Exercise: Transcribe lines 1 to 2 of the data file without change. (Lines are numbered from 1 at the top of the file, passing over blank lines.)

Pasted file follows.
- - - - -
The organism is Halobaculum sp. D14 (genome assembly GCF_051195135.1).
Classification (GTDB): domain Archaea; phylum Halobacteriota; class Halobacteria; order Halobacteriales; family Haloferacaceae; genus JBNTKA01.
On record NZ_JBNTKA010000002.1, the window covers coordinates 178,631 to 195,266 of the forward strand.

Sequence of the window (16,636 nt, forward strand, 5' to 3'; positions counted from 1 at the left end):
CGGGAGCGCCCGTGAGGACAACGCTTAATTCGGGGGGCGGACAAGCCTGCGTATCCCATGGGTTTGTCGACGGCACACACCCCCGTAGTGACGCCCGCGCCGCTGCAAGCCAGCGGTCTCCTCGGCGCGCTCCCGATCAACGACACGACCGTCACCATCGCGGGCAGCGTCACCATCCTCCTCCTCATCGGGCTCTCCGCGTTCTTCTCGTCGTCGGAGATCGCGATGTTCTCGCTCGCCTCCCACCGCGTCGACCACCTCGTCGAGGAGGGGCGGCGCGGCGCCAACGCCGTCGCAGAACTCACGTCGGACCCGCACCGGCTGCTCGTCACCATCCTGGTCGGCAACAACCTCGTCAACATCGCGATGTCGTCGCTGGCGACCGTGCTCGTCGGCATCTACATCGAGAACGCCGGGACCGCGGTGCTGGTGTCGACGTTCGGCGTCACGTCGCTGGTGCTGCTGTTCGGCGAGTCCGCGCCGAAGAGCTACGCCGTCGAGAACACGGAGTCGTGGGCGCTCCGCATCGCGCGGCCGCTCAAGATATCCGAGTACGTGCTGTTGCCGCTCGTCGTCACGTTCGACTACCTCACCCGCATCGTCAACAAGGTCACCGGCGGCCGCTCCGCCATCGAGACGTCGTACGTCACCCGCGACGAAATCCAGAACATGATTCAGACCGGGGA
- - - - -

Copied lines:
The organism is Halobaculum sp. D14 (genome assembly GCF_051195135.1).
Classification (GTDB): domain Archaea; phylum Halobacteriota; class Halobacteria; order Halobacteriales; family Haloferacaceae; genus JBNTKA01.